20% voter turnout in City Council special election: Higher than anticipated

Nick Howland defeats Tracy Polson in race for At-Large Group 3 seat

JACKSONVILLE, Fla. – In a special election Tuesday that was triggered by a runoff for the Jacksonville City Council At-Large Group 3 seat, Republican Nick Howland clinched 51% of the vote to his Democratic opponent Tracye Polson, who received 48% of the vote.

The seat was left vacant when Tommy Hazouri, a former council president and Jacksonville mayor, died in September.

Notably, the 20% voter turnout was higher than what Supervisor of Elections Mike Hogan originally expected. He’d planned on 10 to 15%. More than 131,000 people took part in the special election.

RELATED: Republican Nick Howland clinches City Council special election

According to data from the Supervisor of Elections Office, Democrats held an advantage over Republicans in mail-in and early voting -- with 37,173 voters. That’s compared to 33,000 Republican voters.

On election day, 28,966 Republicans cast votes compared to 20,035 Democrats. Of voters without party affiliation, 7,562 cast mail-in and early votes, while 4,392 voted on election day.

“One of the big storylines from today is that Republicans turned out today,” said News4JAX political analyst Rick Mullaney. “And this is consistent with what you’ve seen in Duval County in the past and what’s going on nationally and that is the early voting and mail-in voting tends to go Democratic.”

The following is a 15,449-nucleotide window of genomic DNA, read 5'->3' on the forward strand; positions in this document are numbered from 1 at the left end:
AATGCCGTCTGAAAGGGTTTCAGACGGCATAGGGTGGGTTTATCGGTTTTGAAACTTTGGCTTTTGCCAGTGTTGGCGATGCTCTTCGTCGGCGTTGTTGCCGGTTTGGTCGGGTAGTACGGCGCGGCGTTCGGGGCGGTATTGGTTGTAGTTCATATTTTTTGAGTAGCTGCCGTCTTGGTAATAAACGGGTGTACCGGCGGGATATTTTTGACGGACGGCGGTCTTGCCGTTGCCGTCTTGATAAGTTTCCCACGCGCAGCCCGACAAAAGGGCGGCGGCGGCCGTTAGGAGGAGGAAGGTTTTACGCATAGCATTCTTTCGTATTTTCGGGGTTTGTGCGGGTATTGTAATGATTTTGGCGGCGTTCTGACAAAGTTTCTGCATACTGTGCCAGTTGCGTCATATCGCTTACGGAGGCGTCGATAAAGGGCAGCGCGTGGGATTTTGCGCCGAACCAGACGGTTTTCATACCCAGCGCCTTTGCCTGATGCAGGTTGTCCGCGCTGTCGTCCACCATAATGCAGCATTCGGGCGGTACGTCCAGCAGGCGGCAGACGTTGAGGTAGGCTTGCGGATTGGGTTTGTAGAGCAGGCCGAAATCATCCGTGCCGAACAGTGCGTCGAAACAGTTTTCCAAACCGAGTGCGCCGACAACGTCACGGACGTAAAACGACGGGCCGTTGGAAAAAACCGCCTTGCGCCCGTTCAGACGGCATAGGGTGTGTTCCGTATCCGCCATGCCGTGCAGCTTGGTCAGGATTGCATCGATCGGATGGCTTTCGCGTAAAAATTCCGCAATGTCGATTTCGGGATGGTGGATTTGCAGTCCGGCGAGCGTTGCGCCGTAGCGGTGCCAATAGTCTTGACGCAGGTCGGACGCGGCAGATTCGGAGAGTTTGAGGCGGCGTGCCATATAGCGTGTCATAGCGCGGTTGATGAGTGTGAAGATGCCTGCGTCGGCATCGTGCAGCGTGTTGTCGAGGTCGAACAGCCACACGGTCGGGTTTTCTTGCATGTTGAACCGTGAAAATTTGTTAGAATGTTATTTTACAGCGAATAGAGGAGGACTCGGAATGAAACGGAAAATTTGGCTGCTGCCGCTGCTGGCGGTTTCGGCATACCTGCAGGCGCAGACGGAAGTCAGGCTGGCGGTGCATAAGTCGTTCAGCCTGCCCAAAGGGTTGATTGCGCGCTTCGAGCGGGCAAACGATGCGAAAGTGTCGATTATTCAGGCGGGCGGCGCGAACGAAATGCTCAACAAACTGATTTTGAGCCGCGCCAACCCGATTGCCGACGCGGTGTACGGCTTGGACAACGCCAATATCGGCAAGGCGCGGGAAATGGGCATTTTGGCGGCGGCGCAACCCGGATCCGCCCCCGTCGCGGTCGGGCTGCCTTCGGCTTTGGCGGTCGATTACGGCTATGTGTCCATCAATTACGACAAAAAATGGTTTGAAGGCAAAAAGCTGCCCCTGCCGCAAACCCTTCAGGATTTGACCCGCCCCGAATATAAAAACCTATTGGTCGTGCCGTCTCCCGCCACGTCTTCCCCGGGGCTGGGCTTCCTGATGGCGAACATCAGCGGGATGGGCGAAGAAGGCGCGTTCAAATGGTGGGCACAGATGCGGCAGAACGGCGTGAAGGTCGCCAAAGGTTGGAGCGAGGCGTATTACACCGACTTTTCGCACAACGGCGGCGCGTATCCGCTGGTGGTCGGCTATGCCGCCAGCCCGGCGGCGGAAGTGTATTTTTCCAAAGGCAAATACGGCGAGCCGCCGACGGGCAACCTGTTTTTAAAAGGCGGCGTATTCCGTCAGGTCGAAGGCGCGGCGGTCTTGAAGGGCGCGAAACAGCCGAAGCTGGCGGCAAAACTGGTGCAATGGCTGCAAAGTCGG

Mullaney pointed out that there’s been national interest in this race.

“A bit of a spotlight on Duval County because it is a purple urban district trending blue. And what we mean by that in statewide elections -- governor and presidential races in 2018 and 2020, Duval County for the first time in decades has gone blue, but in local races you’ve seen a Republican dominance,” Mullaney said.

Looking forward, Mullaney said to keep an eye on 2023, which he said will be a big election year in Duval County.

“A year from now, what you’re going to see in the mayor’s race, there’s no incumbent. It’s going to be a larger field and you’re going to have competitive Republicans and Democrats in this race,” Mullaney said. “Remember in 2019, there wasn’t even a Democratic candidate. And in the sheriff’s race — no incumbent, bigger field, competitive Republicans and Democrats.”

Mullaney points out that the voter turnout in Duval County is typically 70-80% for presidential races, 50-60% for gubernatorial races and local area races tend to be less than 25%.


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